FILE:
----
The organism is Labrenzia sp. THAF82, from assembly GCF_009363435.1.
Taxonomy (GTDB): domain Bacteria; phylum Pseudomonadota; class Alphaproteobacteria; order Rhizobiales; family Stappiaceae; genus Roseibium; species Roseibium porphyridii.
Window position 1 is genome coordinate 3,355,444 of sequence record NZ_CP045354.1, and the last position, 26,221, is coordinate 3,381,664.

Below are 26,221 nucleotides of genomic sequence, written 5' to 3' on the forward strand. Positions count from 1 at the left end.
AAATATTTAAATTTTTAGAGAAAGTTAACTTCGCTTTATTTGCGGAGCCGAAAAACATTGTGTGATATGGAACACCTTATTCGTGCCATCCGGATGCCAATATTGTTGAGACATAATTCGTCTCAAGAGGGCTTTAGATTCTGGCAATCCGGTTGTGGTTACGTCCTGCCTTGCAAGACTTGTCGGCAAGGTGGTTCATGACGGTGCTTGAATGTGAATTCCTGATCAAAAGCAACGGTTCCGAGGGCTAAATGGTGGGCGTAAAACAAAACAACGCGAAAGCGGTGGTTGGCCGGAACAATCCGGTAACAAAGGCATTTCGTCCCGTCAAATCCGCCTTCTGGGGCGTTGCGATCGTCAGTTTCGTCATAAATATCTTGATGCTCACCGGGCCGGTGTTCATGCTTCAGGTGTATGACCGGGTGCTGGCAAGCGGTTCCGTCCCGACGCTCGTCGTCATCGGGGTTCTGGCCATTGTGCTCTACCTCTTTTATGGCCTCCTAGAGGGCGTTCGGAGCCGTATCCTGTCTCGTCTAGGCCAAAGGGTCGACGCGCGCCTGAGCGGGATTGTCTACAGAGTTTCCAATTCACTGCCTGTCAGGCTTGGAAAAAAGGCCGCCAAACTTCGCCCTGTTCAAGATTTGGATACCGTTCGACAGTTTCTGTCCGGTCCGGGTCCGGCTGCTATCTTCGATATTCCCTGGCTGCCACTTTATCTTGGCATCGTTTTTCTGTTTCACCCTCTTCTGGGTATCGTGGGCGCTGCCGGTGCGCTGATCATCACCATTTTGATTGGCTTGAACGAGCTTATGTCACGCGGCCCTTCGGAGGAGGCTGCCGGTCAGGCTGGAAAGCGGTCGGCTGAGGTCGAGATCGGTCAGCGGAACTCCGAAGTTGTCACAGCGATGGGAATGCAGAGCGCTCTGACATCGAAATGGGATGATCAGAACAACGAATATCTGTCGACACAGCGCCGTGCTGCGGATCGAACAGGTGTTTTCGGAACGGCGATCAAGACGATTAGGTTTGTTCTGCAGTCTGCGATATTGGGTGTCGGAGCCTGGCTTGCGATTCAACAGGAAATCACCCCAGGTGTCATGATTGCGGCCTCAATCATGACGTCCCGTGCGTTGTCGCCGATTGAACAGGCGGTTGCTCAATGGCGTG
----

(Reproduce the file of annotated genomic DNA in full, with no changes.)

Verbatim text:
The organism is Labrenzia sp. THAF82, from assembly GCF_009363435.1.
Taxonomy (GTDB): domain Bacteria; phylum Pseudomonadota; class Alphaproteobacteria; order Rhizobiales; family Stappiaceae; genus Roseibium; species Roseibium porphyridii.
Window position 1 is genome coordinate 3,355,444 of sequence record NZ_CP045354.1, and the last position, 26,221, is coordinate 3,381,664.

Below are 26,221 nucleotides of genomic sequence, written 5' to 3' on the forward strand. Positions count from 1 at the left end.
AAATATTTAAATTTTTAGAGAAAGTTAACTTCGCTTTATTTGCGGAGCCGAAAAACATTGTGTGATATGGAACACCTTATTCGTGCCATCCGGATGCCAATATTGTTGAGACATAATTCGTCTCAAGAGGGCTTTAGATTCTGGCAATCCGGTTGTGGTTACGTCCTGCCTTGCAAGACTTGTCGGCAAGGTGGTTCATGACGGTGCTTGAATGTGAATTCCTGATCAAAAGCAACGGTTCCGAGGGCTAAATGGTGGGCGTAAAACAAAACAACGCGAAAGCGGTGGTTGGCCGGAACAATCCGGTAACAAAGGCATTTCGTCCCGTCAAATCCGCCTTCTGGGGCGTTGCGATCGTCAGTTTCGTCATAAATATCTTGATGCTCACCGGGCCGGTGTTCATGCTTCAGGTGTATGACCGGGTGCTGGCAAGCGGTTCCGTCCCGACGCTCGTCGTCATCGGGGTTCTGGCCATTGTGCTCTACCTCTTTTATGGCCTCCTAGAGGGCGTTCGGAGCCGTATCCTGTCTCGTCTAGGCCAAAGGGTCGACGCGCGCCTGAGCGGGATTGTCTACAGAGTTTCCAATTCACTGCCTGTCAGGCTTGGAAAAAAGGCCGCCAAACTTCGCCCTGTTCAAGATTTGGATACCGTTCGACAGTTTCTGTCCGGTCCGGGTCCGGCTGCTATCTTCGATATTCCCTGGCTGCCACTTTATCTTGGCATCGTTTTTCTGTTTCACCCTCTTCTGGGTATCGTGGGCGCTGCCGGTGCGCTGATCATCACCATTTTGATTGGCTTGAACGAGCTTATGTCACGCGGCCCTTCGGAGGAGGCTGCCGGTCAGGCTGGAAAGCGGTCGGCTGAGGTCGAGATCGGTCAGCGGAACTCCGAAGTTGTCACAGCGATGGGAATGCAGAGCGCTCTGACATCGAAATGGGATGATCAGAACAACGAATATCTGTCGACACAGCGCCGTGCTGCGGATCGAACAGGTGTTTTCGGAACGGCGATCAAGACGATTAGGTTTGTTCTGCAGTCTGCGATATTGGGTGTCGGAGCCTGGCTTGCGATTCAACAGGAAATCACCCCAGGTGTCATGATTGCGGCCTCAATCATGACGTCCCGTGCGTTGTCGCCGATTGAACAGGCGGTTGCTCAATGGCGTG